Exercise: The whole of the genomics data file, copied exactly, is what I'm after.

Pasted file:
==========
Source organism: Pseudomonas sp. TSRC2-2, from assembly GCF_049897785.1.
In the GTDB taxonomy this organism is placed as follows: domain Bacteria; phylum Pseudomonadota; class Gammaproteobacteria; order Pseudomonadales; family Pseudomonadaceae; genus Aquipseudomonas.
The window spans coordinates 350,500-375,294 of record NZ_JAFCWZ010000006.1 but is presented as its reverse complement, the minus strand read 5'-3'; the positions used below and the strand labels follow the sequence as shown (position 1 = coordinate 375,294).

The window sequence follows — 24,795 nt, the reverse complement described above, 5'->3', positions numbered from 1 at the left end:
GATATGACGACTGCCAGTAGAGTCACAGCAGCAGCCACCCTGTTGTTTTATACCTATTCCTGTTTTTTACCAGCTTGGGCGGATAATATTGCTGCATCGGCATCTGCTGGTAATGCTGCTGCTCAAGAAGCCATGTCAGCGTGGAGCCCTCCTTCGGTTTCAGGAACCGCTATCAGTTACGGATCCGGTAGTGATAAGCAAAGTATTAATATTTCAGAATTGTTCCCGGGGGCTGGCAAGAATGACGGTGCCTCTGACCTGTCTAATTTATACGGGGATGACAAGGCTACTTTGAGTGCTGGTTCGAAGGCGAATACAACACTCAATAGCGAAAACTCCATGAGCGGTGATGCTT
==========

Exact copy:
Source organism: Pseudomonas sp. TSRC2-2, from assembly GCF_049897785.1.
In the GTDB taxonomy this organism is placed as follows: domain Bacteria; phylum Pseudomonadota; class Gammaproteobacteria; order Pseudomonadales; family Pseudomonadaceae; genus Aquipseudomonas.
The window spans coordinates 350,500-375,294 of record NZ_JAFCWZ010000006.1 but is presented as its reverse complement, the minus strand read 5'-3'; the positions used below and the strand labels follow the sequence as shown (position 1 = coordinate 375,294).

The window sequence follows — 24,795 nt, the reverse complement described above, 5'->3', positions numbered from 1 at the left end:
GATATGACGACTGCCAGTAGAGTCACAGCAGCAGCCACCCTGTTGTTTTATACCTATTCCTGTTTTTTACCAGCTTGGGCGGATAATATTGCTGCATCGGCATCTGCTGGTAATGCTGCTGCTCAAGAAGCCATGTCAGCGTGGAGCCCTCCTTCGGTTTCAGGAACCGCTATCAGTTACGGATCCGGTAGTGATAAGCAAAGTATTAATATTTCAGAATTGTTCCCGGGGGCTGGCAAGAATGACGGTGCCTCTGACCTGTCTAATTTATACGGGGATGACAAGGCTACTTTGAGTGCTGGTTCGAAGGCGAATACAACACTCAATAGCGAAAACTCCATGAGCGGTGATGCTT